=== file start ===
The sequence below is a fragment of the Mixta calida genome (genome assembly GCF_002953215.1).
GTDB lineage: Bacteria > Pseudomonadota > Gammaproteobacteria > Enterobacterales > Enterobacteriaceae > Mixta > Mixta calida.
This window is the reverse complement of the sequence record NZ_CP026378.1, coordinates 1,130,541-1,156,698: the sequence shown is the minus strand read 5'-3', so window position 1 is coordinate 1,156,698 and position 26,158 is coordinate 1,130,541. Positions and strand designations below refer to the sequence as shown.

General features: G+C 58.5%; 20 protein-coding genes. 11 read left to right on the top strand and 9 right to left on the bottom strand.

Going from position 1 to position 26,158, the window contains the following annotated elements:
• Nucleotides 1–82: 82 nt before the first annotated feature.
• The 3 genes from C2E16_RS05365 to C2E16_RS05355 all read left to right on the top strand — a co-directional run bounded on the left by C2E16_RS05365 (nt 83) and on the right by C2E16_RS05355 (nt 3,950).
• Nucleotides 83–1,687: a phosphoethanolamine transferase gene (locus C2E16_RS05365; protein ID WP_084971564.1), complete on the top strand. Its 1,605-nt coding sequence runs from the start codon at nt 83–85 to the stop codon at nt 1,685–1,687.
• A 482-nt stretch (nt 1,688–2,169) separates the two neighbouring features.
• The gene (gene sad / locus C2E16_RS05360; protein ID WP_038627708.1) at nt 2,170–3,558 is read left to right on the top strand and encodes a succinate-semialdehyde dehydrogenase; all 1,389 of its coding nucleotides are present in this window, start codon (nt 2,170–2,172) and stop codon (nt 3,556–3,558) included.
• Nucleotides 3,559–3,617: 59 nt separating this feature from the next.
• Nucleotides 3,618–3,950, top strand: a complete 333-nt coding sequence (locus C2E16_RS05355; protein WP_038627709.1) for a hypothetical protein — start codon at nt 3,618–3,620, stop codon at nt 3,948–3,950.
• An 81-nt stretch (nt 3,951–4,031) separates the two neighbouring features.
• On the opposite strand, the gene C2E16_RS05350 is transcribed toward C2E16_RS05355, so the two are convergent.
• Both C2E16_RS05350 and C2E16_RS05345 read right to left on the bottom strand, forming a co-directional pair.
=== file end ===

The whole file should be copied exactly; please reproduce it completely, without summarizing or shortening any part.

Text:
The sequence below is a fragment of the Mixta calida genome (genome assembly GCF_002953215.1).
GTDB lineage: Bacteria > Pseudomonadota > Gammaproteobacteria > Enterobacterales > Enterobacteriaceae > Mixta > Mixta calida.
This window is the reverse complement of the sequence record NZ_CP026378.1, coordinates 1,130,541-1,156,698: the sequence shown is the minus strand read 5'-3', so window position 1 is coordinate 1,156,698 and position 26,158 is coordinate 1,130,541. Positions and strand designations below refer to the sequence as shown.

General features: G+C 58.5%; 20 protein-coding genes. 11 read left to right on the top strand and 9 right to left on the bottom strand.

Going from position 1 to position 26,158, the window contains the following annotated elements:
• Nucleotides 1–82: 82 nt before the first annotated feature.
• The 3 genes from C2E16_RS05365 to C2E16_RS05355 all read left to right on the top strand — a co-directional run bounded on the left by C2E16_RS05365 (nt 83) and on the right by C2E16_RS05355 (nt 3,950).
• Nucleotides 83–1,687: a phosphoethanolamine transferase gene (locus C2E16_RS05365; protein ID WP_084971564.1), complete on the top strand. Its 1,605-nt coding sequence runs from the start codon at nt 83–85 to the stop codon at nt 1,685–1,687.
• A 482-nt stretch (nt 1,688–2,169) separates the two neighbouring features.
• The gene (gene sad / locus C2E16_RS05360; protein ID WP_038627708.1) at nt 2,170–3,558 is read left to right on the top strand and encodes a succinate-semialdehyde dehydrogenase; all 1,389 of its coding nucleotides are present in this window, start codon (nt 2,170–2,172) and stop codon (nt 3,556–3,558) included.
• Nucleotides 3,559–3,617: 59 nt separating this feature from the next.
• Nucleotides 3,618–3,950, top strand: a complete 333-nt coding sequence (locus C2E16_RS05355; protein WP_038627709.1) for a hypothetical protein — start codon at nt 3,618–3,620, stop codon at nt 3,948–3,950.
• An 81-nt stretch (nt 3,951–4,031) separates the two neighbouring features.
• On the opposite strand, the gene C2E16_RS05350 is transcribed toward C2E16_RS05355, so the two are convergent.
• Both C2E16_RS05350 and C2E16_RS05345 read right to left on the bottom strand, forming a co-directional pair.